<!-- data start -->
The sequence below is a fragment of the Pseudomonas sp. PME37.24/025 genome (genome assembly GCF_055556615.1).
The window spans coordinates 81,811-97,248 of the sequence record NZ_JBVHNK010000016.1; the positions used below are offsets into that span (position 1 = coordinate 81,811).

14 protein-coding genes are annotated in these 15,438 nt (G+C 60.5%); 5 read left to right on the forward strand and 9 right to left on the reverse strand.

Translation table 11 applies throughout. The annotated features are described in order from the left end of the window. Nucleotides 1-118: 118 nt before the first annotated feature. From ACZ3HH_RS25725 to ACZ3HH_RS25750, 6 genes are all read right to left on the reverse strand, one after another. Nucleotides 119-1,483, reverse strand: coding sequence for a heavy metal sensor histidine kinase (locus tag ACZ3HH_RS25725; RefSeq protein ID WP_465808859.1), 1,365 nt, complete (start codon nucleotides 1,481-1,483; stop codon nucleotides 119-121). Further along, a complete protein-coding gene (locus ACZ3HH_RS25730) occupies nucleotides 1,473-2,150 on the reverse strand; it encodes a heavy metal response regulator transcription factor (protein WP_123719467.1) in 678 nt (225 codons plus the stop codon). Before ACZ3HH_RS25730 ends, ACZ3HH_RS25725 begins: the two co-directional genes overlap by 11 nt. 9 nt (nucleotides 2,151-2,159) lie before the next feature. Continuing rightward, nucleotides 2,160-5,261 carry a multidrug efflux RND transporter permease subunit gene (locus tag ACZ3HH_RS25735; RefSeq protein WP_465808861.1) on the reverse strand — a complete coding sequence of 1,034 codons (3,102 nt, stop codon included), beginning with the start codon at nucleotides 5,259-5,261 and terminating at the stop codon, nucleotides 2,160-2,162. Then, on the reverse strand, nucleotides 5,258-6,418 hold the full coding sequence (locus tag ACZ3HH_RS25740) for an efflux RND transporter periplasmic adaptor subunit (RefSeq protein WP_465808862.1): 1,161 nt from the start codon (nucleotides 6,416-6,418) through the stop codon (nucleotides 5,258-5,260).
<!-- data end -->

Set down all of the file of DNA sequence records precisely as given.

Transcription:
The sequence below is a fragment of the Pseudomonas sp. PME37.24/025 genome (genome assembly GCF_055556615.1).
The window spans coordinates 81,811-97,248 of the sequence record NZ_JBVHNK010000016.1; the positions used below are offsets into that span (position 1 = coordinate 81,811).

14 protein-coding genes are annotated in these 15,438 nt (G+C 60.5%); 5 read left to right on the forward strand and 9 right to left on the reverse strand.

Translation table 11 applies throughout. The annotated features are described in order from the left end of the window. Nucleotides 1-118: 118 nt before the first annotated feature. From ACZ3HH_RS25725 to ACZ3HH_RS25750, 6 genes are all read right to left on the reverse strand, one after another. Nucleotides 119-1,483, reverse strand: coding sequence for a heavy metal sensor histidine kinase (locus tag ACZ3HH_RS25725; RefSeq protein ID WP_465808859.1), 1,365 nt, complete (start codon nucleotides 1,481-1,483; stop codon nucleotides 119-121). Further along, a complete protein-coding gene (locus ACZ3HH_RS25730) occupies nucleotides 1,473-2,150 on the reverse strand; it encodes a heavy metal response regulator transcription factor (protein WP_123719467.1) in 678 nt (225 codons plus the stop codon). Before ACZ3HH_RS25730 ends, ACZ3HH_RS25725 begins: the two co-directional genes overlap by 11 nt. 9 nt (nucleotides 2,151-2,159) lie before the next feature. Continuing rightward, nucleotides 2,160-5,261 carry a multidrug efflux RND transporter permease subunit gene (locus tag ACZ3HH_RS25735; RefSeq protein WP_465808861.1) on the reverse strand — a complete coding sequence of 1,034 codons (3,102 nt, stop codon included), beginning with the start codon at nucleotides 5,259-5,261 and terminating at the stop codon, nucleotides 2,160-2,162. Then, on the reverse strand, nucleotides 5,258-6,418 hold the full coding sequence (locus tag ACZ3HH_RS25740) for an efflux RND transporter periplasmic adaptor subunit (RefSeq protein WP_465808862.1): 1,161 nt from the start codon (nucleotides 6,416-6,418) through the stop codon (nucleotides 5,258-5,260).